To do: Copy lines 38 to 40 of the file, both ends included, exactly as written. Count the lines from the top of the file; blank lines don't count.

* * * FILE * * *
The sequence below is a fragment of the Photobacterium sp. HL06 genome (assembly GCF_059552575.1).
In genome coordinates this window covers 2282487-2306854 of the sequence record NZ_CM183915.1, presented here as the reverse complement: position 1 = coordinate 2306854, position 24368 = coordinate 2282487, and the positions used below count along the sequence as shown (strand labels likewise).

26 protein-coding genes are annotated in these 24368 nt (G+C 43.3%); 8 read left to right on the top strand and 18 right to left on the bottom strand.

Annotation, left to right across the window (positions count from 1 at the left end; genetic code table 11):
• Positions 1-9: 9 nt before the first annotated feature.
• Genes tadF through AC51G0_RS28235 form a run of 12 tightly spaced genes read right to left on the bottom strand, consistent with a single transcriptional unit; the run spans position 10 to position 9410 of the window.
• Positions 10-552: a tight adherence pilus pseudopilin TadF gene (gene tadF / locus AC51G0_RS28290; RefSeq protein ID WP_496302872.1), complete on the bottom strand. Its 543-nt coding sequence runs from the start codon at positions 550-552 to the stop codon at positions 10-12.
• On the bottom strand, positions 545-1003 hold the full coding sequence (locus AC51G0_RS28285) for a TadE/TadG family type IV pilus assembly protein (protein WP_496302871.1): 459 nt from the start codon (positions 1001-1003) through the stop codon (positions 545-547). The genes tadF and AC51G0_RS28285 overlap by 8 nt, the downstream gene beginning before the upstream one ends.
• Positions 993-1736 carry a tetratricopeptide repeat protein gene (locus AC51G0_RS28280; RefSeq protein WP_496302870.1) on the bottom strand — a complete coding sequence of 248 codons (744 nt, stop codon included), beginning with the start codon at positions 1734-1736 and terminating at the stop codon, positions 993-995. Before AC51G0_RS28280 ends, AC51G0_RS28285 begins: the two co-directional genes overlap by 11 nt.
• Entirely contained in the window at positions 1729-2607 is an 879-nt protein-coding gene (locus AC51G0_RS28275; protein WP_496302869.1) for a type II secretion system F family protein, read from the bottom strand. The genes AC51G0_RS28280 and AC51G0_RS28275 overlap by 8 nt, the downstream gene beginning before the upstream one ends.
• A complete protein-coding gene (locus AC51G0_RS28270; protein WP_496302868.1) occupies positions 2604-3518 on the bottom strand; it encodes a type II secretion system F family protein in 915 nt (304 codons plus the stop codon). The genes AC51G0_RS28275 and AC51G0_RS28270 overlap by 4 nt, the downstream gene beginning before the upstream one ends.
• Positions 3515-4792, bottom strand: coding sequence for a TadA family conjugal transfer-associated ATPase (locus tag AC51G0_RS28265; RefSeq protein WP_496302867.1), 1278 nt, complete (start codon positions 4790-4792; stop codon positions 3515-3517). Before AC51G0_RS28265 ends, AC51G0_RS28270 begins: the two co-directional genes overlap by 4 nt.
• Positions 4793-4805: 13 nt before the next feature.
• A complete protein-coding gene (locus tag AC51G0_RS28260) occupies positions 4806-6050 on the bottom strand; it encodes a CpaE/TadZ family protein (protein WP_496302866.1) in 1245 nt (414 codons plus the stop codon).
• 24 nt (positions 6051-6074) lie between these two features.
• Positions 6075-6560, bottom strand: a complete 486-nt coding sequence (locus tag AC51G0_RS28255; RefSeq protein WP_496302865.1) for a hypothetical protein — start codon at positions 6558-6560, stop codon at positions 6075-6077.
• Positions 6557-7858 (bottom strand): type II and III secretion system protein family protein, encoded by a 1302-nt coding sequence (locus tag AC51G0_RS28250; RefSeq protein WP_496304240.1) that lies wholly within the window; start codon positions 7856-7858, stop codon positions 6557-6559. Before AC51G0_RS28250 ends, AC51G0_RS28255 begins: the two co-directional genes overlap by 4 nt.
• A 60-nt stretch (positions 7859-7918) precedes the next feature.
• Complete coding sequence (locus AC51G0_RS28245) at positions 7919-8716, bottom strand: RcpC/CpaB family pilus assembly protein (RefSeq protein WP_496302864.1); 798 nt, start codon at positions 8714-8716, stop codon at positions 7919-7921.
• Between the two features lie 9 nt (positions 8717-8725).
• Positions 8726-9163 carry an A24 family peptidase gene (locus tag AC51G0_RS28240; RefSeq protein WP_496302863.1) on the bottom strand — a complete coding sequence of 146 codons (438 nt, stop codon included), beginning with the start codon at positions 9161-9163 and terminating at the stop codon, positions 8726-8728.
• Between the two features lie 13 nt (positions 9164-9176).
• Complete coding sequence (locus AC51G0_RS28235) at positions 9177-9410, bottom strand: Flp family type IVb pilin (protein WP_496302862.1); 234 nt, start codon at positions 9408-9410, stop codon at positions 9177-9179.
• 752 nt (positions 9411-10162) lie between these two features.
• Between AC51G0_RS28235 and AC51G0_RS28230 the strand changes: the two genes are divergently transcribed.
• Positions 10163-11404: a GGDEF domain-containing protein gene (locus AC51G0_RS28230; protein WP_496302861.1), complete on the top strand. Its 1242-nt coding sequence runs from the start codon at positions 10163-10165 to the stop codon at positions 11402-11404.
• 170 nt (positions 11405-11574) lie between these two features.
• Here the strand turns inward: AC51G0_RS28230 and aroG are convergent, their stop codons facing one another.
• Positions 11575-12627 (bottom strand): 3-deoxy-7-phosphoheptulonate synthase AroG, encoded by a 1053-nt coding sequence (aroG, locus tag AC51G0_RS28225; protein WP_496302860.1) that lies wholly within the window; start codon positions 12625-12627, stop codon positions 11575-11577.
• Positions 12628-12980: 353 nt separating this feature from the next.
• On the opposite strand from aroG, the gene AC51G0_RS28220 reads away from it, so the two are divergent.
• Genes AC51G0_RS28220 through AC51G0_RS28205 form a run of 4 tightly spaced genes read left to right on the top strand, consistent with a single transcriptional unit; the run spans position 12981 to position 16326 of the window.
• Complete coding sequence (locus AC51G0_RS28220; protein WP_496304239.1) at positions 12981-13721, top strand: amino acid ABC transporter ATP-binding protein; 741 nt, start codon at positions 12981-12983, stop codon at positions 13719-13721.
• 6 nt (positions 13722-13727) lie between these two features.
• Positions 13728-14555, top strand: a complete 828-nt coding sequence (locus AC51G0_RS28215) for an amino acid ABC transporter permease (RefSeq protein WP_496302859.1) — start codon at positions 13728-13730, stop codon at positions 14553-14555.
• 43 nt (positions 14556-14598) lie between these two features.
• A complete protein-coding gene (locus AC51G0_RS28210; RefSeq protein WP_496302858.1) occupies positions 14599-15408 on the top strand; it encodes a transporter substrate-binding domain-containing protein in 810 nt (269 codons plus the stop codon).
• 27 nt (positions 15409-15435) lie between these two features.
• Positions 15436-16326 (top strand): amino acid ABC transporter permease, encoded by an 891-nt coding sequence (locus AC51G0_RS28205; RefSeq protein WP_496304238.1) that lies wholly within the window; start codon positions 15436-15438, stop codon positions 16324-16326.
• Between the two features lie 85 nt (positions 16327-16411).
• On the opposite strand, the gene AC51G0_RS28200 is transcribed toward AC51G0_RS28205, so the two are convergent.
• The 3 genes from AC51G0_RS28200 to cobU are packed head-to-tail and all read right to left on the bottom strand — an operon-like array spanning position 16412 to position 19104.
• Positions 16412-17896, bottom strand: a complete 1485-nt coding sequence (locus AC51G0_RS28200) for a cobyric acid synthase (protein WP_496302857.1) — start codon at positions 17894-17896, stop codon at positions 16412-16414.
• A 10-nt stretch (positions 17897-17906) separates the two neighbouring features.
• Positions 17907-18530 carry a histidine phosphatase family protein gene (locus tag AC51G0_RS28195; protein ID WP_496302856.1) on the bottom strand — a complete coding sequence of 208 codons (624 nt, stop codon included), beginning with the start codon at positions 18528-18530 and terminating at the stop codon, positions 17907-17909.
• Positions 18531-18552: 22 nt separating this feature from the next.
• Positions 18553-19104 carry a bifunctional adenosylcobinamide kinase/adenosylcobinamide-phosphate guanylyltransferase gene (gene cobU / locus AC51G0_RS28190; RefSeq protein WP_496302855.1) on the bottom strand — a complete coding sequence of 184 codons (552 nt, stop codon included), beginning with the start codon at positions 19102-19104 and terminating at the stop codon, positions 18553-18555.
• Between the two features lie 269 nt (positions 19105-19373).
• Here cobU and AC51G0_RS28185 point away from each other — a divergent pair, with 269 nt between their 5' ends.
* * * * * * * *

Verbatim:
• 27 nt (positions 15409-15435) lie between these two features.
• Positions 15436-16326 (top strand): amino acid ABC transporter permease, encoded by an 891-nt coding sequence (locus AC51G0_RS28205; RefSeq protein WP_496304238.1) that lies wholly within the window; start codon positions 15436-15438, stop codon positions 16324-16326.
• Between the two features lie 85 nt (positions 16327-16411).